Poor business and marketing knowledge
Businesses everywhere are hopping on social media more than any other form of marketing because of its perceived low-cost of entry. For many of these businesses, it’s the first time they’ve even considered using any form of marketing, and unfortunately it shows. A few rules to follow:
- Just because it is cheap does not mean you should use it.
- If you’ve never developed a marketing plan for your business, do so. Before attempting anything social. Or anything marketing for that matter.
- Interns are great for social media knowledge as to how it works. However, if they don’t have a business or marketing background, this just spells disaster. Even those that do lack the knowledge you have about your business. So, if you do use an intern to update your social media, give them strategic guidance and make sure what they’re doing makes sense. This is a great place for many young professionals to shine, but they still need your insight into strategic manners.
As more businesses enter social media, so do the brand posts and ads on social media. The result is an overwhelming environment for consumers. For those who like many brands on Facebook, for example, it’s very easy to have the newsfeed full of brand messages, and this isn’t effective for anyone, and often results in users unliking a brand or hiding their posts (I can admit- I do this often).
Why the issue?
Brands post way too frequently. It’s likely due to the metrics marketers and social media platforms have developed themselves (you’ve reached 78% of your audience- congratulations!). Unfortunately, this reach doesn’t tell the whole story. Did this audience actually want to see your post? Did they just scroll over it? Are you filling up their newsfeed every hour? Evaluate yourself.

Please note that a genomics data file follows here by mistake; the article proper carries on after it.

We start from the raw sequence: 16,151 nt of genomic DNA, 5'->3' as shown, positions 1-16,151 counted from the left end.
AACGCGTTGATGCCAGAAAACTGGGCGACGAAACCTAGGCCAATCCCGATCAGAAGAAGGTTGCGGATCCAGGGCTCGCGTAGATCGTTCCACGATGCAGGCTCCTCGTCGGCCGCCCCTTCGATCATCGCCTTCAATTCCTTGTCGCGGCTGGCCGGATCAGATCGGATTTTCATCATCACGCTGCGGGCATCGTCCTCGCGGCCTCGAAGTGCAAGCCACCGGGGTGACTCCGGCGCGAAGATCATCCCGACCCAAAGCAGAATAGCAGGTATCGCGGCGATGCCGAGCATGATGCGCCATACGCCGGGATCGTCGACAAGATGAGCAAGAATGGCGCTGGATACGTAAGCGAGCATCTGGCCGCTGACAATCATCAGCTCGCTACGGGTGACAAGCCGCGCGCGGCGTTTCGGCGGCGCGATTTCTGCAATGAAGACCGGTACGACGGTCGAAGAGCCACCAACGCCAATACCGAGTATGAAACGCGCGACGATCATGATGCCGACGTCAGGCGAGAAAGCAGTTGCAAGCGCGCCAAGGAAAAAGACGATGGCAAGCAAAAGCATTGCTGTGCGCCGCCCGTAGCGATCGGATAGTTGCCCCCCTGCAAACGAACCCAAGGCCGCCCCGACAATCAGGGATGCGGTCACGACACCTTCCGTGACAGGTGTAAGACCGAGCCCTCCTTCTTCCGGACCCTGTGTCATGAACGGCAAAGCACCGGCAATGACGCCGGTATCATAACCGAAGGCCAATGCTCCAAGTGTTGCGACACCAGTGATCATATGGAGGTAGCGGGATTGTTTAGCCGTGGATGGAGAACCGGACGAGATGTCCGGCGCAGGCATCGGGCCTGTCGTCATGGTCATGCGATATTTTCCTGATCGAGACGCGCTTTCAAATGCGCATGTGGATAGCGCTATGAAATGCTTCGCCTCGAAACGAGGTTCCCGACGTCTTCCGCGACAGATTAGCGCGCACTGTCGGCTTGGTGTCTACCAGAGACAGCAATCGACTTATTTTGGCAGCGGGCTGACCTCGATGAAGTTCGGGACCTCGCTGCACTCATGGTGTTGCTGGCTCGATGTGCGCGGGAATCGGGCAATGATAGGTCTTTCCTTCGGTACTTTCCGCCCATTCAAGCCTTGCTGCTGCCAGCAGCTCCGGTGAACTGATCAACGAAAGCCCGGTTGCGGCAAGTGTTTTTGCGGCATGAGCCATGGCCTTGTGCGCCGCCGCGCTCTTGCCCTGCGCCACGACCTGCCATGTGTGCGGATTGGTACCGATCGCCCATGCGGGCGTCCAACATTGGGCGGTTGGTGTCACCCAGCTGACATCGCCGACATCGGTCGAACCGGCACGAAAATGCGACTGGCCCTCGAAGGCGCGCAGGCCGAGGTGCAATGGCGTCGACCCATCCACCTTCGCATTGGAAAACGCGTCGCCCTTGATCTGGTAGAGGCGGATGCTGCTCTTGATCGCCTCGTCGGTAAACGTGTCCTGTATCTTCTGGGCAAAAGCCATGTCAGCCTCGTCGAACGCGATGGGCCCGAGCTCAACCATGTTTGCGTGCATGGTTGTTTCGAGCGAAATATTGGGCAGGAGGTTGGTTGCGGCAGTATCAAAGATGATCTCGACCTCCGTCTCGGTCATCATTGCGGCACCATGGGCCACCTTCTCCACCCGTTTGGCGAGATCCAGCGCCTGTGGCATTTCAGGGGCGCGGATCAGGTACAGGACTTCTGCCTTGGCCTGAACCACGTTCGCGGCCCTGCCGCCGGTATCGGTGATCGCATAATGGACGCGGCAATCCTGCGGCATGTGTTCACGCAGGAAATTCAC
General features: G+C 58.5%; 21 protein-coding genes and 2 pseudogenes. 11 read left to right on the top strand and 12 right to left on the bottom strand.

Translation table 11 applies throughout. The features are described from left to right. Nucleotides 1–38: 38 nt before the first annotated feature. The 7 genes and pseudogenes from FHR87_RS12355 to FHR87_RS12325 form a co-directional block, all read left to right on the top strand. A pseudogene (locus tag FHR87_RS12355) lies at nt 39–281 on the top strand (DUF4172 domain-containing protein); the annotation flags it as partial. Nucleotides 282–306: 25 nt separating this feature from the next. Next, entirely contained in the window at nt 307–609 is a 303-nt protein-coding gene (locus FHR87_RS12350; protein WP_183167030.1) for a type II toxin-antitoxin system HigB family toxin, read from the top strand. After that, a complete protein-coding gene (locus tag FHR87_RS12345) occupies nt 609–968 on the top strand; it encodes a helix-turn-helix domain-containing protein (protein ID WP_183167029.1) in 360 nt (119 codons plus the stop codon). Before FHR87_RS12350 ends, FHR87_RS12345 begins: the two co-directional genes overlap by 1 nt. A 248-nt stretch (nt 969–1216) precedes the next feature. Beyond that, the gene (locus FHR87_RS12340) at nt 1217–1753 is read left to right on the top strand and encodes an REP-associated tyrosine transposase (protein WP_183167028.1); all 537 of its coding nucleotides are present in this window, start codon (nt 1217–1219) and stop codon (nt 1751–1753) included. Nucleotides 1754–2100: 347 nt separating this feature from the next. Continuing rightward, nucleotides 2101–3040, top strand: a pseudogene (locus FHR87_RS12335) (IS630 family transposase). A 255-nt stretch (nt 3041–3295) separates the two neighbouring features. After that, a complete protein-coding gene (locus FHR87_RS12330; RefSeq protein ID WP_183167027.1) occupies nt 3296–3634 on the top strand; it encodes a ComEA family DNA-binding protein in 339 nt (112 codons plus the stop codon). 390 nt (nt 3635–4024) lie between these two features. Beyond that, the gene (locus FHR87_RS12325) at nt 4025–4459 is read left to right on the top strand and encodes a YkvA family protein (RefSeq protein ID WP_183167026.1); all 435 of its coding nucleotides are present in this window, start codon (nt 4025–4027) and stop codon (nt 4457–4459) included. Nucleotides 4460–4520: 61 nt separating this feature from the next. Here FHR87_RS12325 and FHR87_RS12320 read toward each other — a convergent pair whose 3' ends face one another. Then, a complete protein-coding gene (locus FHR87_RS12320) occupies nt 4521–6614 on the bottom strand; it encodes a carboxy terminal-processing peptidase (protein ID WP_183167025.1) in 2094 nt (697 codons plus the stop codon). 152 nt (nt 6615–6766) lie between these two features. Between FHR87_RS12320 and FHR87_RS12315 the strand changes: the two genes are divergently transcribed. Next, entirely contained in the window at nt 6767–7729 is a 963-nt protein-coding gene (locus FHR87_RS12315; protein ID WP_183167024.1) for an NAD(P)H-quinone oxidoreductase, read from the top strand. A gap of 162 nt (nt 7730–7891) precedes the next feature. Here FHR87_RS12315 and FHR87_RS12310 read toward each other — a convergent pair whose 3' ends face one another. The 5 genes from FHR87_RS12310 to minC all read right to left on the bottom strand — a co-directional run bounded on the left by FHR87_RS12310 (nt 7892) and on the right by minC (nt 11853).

The “plug and chug”
Social media is not something you can just scream your message on and hope for the best. It takes attention to your audience. It takes smart strategy. It takes the right voice. Many businesses are not doing this.
A great example is Twitter, especially for business professionals. The majority of my newsfeed is spam, with some users posting several time a minute just to get their message across. The result? A clouded, unhelpful newsfeed that really doesn’t provide much value. Over time, I’ve unfollowed many users just because of this.
Users want to see authenticity. Those scheduled tweets? Those minute after minute posts saying you have the best product? Not the best way to get this point across. Be real. Be true. Speak with your audience, not to.
Marketers need to stand up and start a marketing revolution. The direction social media marketing is going is not the best one. It’s up to marketers to change this. Stand up to executives. Get back to the real thoughts behind marketing. Make marketing efforts smarter. Make the consumer want to love your brand. That’s what marketing is. And it’s the direction we need to go.